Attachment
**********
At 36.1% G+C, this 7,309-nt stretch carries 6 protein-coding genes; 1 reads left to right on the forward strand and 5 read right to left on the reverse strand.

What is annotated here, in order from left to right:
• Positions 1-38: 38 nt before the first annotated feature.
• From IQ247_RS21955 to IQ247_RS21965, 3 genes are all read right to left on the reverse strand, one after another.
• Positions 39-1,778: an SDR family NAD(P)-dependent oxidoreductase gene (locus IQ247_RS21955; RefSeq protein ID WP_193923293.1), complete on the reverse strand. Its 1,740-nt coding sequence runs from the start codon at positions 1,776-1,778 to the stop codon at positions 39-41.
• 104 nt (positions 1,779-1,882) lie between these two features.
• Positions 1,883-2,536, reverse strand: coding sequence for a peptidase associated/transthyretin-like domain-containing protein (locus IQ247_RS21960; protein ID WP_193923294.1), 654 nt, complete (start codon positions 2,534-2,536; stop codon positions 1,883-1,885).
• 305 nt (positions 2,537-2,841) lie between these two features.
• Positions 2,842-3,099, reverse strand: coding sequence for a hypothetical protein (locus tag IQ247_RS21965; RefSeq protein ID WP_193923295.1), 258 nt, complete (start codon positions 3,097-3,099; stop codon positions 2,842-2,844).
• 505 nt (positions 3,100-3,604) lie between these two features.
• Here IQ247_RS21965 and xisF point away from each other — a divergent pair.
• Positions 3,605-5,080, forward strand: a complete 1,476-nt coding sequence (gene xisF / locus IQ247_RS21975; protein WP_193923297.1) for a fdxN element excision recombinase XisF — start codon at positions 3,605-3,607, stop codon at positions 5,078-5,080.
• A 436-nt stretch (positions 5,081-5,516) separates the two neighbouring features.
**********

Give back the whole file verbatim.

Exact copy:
At 36.1% G+C, this 7,309-nt stretch carries 6 protein-coding genes; 1 reads left to right on the forward strand and 5 read right to left on the reverse strand.

What is annotated here, in order from left to right:
• Positions 1-38: 38 nt before the first annotated feature.
• From IQ247_RS21955 to IQ247_RS21965, 3 genes are all read right to left on the reverse strand, one after another.
• Positions 39-1,778: an SDR family NAD(P)-dependent oxidoreductase gene (locus IQ247_RS21955; RefSeq protein ID WP_193923293.1), complete on the reverse strand. Its 1,740-nt coding sequence runs from the start codon at positions 1,776-1,778 to the stop codon at positions 39-41.
• 104 nt (positions 1,779-1,882) lie between these two features.
• Positions 1,883-2,536, reverse strand: coding sequence for a peptidase associated/transthyretin-like domain-containing protein (locus IQ247_RS21960; protein ID WP_193923294.1), 654 nt, complete (start codon positions 2,534-2,536; stop codon positions 1,883-1,885).
• 305 nt (positions 2,537-2,841) lie between these two features.
• Positions 2,842-3,099, reverse strand: coding sequence for a hypothetical protein (locus tag IQ247_RS21965; RefSeq protein ID WP_193923295.1), 258 nt, complete (start codon positions 3,097-3,099; stop codon positions 2,842-2,844).
• 505 nt (positions 3,100-3,604) lie between these two features.
• Here IQ247_RS21965 and xisF point away from each other — a divergent pair.
• Positions 3,605-5,080, forward strand: a complete 1,476-nt coding sequence (gene xisF / locus IQ247_RS21975; protein WP_193923297.1) for a fdxN element excision recombinase XisF — start codon at positions 3,605-3,607, stop codon at positions 5,078-5,080.
• A 436-nt stretch (positions 5,081-5,516) separates the two neighbouring features.